“Doesn’t everyone do that?”

First of all, I hope everyone had a great Christmas and I wish you all a Happy New Year as my next blog post will be in 2014!

My blog post this week was inspired by a post on another autism blog which is fantastically written and hugely touching (see here-http://autisticchick.blogspot.co.uk/2013/12/smaller.html). Reading this blog post was like reading the story of my life. I empathise completely with the frustrations this girl feels and I often feel the same as she does when people dismiss Aspergers as insignificant. Reading the post made me realise that the time was right for me to write about this issue on my own blog. I had been debating writing about it for a while but this finally inspired me on.

I know that this post is one of my more controversial ones but I feel that it is an issue that needs exploring. I will start by saying that I understand the reason behind why many people explain away traits of Aspergers Syndrome as something that everyone experiences-it is the way that a lot of people attempt to understand the complexities of the Aspergers mind. People have a tendency to rationalise everything that they come across in terms of their own experiences-they meet someone with Aspergers who explains about their social difficulties and make the comparison to a time when they felt shy and awkward at a social occasion-to them, that is similar but, to someone with Aspergers,it’s an insulting comparison. Just because I understand where the phrase “Doesn’t everyone do that?” comes from, it doesn’t mean that I don’t find it hugely frustrating. As Autistic Chick mentioned in her blog, the key is in the words “frequency” and “severity”. To return to the social difficulties scenario, there is a huge difference between feeling shy and ill at ease for a brief period of time at a social occasion (which happens a lot to everybody but the most socially extroverted people) and feeling so anxious around other people that you feel physically sick, have anxiety attacks and count down the time until you can retreat into your own safe environment once more. This, of course, is not to say that everybody with Aspergers has such a sense of dread at social occasions (indeed, I always try and attend social gatherings so that I have shared experiences to reminisce about with friends but I still struggle in environments where I don’t know people and tend to stick to the people I do know at such occasions) or indeed that everybody who isn’t on the spectrum does not experience anxiety at such occasions but it serves as a good highlighting point for how extreme our difficulties can be, It is hugely frustrating when I explain to people about Aspergers only to be met with platitudes such as, “Oh, but everyone does that!”. It is an insult to everyone on the autistic spectrum to be told that our difficulties are not worthy enough of a diagnosis.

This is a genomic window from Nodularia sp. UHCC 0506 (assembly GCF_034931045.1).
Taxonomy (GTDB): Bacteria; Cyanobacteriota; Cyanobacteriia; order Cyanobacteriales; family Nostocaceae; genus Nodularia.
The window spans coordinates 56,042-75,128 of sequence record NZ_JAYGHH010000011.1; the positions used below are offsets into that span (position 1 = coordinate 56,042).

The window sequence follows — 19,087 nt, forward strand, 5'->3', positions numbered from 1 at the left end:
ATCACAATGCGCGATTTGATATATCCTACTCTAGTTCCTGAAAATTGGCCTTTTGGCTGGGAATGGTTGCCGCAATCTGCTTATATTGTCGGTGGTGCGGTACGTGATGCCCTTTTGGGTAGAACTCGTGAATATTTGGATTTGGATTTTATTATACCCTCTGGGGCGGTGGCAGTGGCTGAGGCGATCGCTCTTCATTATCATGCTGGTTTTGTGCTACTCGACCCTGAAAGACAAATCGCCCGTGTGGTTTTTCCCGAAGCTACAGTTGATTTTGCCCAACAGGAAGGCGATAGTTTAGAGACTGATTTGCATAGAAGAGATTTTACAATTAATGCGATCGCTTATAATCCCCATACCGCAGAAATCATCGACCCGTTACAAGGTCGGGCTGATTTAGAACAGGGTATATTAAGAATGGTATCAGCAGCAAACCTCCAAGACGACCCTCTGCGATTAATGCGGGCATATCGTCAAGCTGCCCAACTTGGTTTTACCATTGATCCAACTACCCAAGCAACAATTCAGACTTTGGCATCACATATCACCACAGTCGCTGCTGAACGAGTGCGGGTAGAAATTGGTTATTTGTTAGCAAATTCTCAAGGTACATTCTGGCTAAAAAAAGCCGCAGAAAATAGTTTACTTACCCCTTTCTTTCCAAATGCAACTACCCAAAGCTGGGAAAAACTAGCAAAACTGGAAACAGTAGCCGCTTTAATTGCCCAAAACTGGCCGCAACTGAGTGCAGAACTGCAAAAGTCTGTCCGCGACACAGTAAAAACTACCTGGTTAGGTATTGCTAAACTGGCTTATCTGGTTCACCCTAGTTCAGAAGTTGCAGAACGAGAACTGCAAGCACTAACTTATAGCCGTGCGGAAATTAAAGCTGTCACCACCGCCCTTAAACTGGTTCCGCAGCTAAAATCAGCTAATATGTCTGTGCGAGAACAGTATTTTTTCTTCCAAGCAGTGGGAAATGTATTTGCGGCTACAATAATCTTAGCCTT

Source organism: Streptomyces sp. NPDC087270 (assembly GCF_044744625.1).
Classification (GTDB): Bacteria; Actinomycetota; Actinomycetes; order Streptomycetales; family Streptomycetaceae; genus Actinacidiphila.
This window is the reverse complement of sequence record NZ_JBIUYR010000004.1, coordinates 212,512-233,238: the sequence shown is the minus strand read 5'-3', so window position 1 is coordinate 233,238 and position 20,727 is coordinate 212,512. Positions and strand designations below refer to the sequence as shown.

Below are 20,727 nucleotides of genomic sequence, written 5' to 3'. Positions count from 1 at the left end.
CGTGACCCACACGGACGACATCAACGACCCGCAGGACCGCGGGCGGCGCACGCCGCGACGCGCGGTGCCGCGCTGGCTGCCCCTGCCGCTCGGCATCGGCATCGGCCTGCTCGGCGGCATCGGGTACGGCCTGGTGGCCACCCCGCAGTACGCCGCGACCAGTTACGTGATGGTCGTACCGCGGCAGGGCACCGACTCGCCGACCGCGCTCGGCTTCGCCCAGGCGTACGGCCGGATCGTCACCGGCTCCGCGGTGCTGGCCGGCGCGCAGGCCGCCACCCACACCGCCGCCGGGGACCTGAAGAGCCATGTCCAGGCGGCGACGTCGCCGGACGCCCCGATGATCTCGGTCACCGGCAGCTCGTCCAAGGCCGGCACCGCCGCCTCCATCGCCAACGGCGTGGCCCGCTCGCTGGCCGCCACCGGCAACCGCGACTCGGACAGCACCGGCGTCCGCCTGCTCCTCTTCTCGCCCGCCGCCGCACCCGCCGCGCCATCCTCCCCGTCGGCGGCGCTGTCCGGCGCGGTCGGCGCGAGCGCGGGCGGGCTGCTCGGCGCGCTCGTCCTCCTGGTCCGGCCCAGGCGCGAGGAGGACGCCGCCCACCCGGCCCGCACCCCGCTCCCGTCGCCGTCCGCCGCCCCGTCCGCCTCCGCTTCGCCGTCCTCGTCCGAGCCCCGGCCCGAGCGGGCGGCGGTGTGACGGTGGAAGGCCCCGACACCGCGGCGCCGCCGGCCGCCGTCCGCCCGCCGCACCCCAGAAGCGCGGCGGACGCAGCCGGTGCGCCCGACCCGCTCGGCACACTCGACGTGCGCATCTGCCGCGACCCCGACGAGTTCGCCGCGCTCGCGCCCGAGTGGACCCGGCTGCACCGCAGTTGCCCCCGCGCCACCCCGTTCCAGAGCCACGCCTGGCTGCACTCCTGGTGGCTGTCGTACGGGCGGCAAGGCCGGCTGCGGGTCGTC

Aspergers is a difficult condition to live with and classic autism even more so. Everyday life can be very confusing and frustrating and I often feel like challenging those people who believe that autistic traits are shared by everybody and so aren’t worthy of any understanding or special consideration to live inside my head for 24 hours. I believe that they would understand at the end of that 24 hour period just how extreme my symptoms can be and how hard I have to work to appear “normal” so that I maintain a successful career and relationships. They would understand that there is a difference between being slightly apprehensive and nervous about doing something they find difficult and the sort of anxiety I experience where I cannot focus on anything else, become increasingly emotional and tearful and end up picking compulsively at the skin on my hands with both my fingers and, on occasion, my teeth as well. They would understand that there is a difference between being a little socially awkward and not being able to read the body language of someone stood right in front of you and therefore missing social cue after social cue. They would understand why my emotions fluctuate so much and why I need solitude on a daily basis, even if the only time I can achieve such a state is at night once I return from work and can have 30 minutes of uninterrupted reflection time before bed. Most of all, they would be able to see just how much I think over things and analyse them all the time. My mind is constantly thinking and analysing and I find it hugely difficult to completely relax. I understand the importance of socialisation and I am blessed to have very special friends who understand the way in which I interact but I also understand the need that a lot of us with Aspergers have for “alone time”. It is this part of society that frustrates so many people with Aspergers-why are people so concerned about the way we socialise? We would be fine if we were allowed to interact in our own way instead of being urged all the time to “be more social”. Society seems to favour the extroverted and those who are more introverted in nature, whether they have Aspergers or not, are often made to feel like they need to improve the way they interact with other people when, in fact, the world needs all kinds of people to function.